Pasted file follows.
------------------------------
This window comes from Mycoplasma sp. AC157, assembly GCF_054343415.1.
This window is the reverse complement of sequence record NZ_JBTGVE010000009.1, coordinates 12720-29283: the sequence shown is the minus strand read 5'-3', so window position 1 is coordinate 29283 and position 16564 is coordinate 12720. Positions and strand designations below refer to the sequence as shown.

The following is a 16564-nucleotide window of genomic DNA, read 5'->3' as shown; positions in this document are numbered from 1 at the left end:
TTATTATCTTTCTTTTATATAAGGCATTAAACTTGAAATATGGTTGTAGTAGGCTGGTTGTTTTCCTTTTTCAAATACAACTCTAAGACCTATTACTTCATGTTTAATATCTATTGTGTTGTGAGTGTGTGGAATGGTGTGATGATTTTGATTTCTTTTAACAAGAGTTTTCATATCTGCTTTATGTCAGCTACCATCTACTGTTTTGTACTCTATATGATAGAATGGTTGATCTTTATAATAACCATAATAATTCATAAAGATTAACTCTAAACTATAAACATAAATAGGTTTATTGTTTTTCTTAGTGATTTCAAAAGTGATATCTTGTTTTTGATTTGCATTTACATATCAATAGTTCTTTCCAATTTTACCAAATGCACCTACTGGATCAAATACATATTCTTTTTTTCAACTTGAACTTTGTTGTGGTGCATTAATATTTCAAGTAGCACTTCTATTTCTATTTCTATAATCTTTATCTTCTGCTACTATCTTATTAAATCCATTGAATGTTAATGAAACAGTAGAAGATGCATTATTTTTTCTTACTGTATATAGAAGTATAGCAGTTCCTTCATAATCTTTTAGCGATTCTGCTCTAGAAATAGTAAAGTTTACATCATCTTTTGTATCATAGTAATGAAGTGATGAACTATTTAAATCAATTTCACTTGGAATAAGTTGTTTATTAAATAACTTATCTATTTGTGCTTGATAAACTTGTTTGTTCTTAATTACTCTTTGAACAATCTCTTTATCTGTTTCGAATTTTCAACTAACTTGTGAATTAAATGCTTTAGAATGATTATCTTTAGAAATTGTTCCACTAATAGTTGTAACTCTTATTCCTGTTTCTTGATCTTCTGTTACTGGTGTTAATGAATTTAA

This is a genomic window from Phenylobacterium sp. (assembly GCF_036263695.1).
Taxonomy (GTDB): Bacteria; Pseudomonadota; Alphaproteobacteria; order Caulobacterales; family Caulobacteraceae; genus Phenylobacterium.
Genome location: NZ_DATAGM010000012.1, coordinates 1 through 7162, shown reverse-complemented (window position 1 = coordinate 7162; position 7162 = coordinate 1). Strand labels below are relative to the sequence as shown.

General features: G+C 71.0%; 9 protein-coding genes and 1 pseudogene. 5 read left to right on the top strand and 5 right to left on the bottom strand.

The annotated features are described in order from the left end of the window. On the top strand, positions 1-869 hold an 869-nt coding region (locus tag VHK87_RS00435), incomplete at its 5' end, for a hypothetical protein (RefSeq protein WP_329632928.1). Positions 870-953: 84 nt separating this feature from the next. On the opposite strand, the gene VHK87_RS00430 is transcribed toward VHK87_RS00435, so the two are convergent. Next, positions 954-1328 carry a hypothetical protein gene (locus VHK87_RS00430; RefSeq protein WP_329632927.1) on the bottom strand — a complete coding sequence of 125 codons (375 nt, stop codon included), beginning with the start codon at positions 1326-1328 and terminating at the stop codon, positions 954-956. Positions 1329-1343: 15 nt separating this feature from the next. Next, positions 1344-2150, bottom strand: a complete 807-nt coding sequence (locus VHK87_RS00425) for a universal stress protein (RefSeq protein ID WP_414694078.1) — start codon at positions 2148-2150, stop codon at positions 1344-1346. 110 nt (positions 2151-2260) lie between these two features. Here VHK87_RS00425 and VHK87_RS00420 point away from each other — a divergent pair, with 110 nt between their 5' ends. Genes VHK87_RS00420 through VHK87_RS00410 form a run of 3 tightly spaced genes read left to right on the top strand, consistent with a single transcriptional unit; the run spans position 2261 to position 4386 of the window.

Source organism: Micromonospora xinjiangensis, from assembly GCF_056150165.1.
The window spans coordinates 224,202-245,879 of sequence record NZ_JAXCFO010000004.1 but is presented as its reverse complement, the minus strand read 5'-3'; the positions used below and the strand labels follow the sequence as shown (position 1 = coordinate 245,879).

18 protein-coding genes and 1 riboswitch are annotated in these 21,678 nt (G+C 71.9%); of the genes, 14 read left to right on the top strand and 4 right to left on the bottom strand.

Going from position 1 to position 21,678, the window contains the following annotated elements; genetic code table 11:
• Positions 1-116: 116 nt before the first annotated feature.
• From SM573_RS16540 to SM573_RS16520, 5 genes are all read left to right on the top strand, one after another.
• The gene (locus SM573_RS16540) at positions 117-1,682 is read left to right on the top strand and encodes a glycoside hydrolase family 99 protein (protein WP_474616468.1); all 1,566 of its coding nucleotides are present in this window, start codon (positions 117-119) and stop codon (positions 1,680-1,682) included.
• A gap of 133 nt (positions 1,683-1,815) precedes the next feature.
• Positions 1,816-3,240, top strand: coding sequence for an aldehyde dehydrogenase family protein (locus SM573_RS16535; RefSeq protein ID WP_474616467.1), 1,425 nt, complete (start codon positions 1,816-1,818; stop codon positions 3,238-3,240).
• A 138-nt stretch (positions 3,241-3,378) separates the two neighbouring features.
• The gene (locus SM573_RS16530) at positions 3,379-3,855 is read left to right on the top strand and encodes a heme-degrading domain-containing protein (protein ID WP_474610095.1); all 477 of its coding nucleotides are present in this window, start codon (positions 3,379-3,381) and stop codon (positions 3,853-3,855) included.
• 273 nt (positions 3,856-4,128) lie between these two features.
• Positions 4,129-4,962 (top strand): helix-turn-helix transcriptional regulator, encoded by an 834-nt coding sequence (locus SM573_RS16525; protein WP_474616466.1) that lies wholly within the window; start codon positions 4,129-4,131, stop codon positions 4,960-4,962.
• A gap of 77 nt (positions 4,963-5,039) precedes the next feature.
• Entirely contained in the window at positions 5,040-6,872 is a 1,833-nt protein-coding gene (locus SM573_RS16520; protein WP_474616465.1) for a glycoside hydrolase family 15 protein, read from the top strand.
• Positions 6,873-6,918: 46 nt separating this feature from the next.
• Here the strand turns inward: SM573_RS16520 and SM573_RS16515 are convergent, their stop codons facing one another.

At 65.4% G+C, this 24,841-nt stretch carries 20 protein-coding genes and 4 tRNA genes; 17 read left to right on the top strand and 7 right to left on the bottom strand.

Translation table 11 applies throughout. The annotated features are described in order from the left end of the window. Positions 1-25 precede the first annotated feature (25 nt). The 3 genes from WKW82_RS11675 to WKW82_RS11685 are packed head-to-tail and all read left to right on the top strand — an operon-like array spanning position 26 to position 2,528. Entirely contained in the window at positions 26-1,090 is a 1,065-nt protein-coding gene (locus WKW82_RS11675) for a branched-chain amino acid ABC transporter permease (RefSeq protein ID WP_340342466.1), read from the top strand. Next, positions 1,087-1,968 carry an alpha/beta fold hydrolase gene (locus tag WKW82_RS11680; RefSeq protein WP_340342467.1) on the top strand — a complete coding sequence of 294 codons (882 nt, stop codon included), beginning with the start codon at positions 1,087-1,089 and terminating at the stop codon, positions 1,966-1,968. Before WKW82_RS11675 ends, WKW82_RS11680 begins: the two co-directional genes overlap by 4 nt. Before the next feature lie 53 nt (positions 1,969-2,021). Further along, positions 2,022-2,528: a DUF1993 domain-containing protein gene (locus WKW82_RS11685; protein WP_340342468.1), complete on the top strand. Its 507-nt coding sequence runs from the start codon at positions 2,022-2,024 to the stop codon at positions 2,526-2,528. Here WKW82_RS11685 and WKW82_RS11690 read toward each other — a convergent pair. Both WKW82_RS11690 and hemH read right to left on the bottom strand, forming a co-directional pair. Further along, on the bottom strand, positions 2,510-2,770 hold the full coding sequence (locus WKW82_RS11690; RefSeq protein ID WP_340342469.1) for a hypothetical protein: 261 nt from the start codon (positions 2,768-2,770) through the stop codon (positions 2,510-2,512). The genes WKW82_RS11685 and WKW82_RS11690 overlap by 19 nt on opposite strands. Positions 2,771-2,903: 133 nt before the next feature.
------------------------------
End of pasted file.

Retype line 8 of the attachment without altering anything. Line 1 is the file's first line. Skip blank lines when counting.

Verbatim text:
General features: G+C 71.0%; 9 protein-coding genes and 1 pseudogene. 5 read left to right on the top strand and 5 right to left on the bottom strand.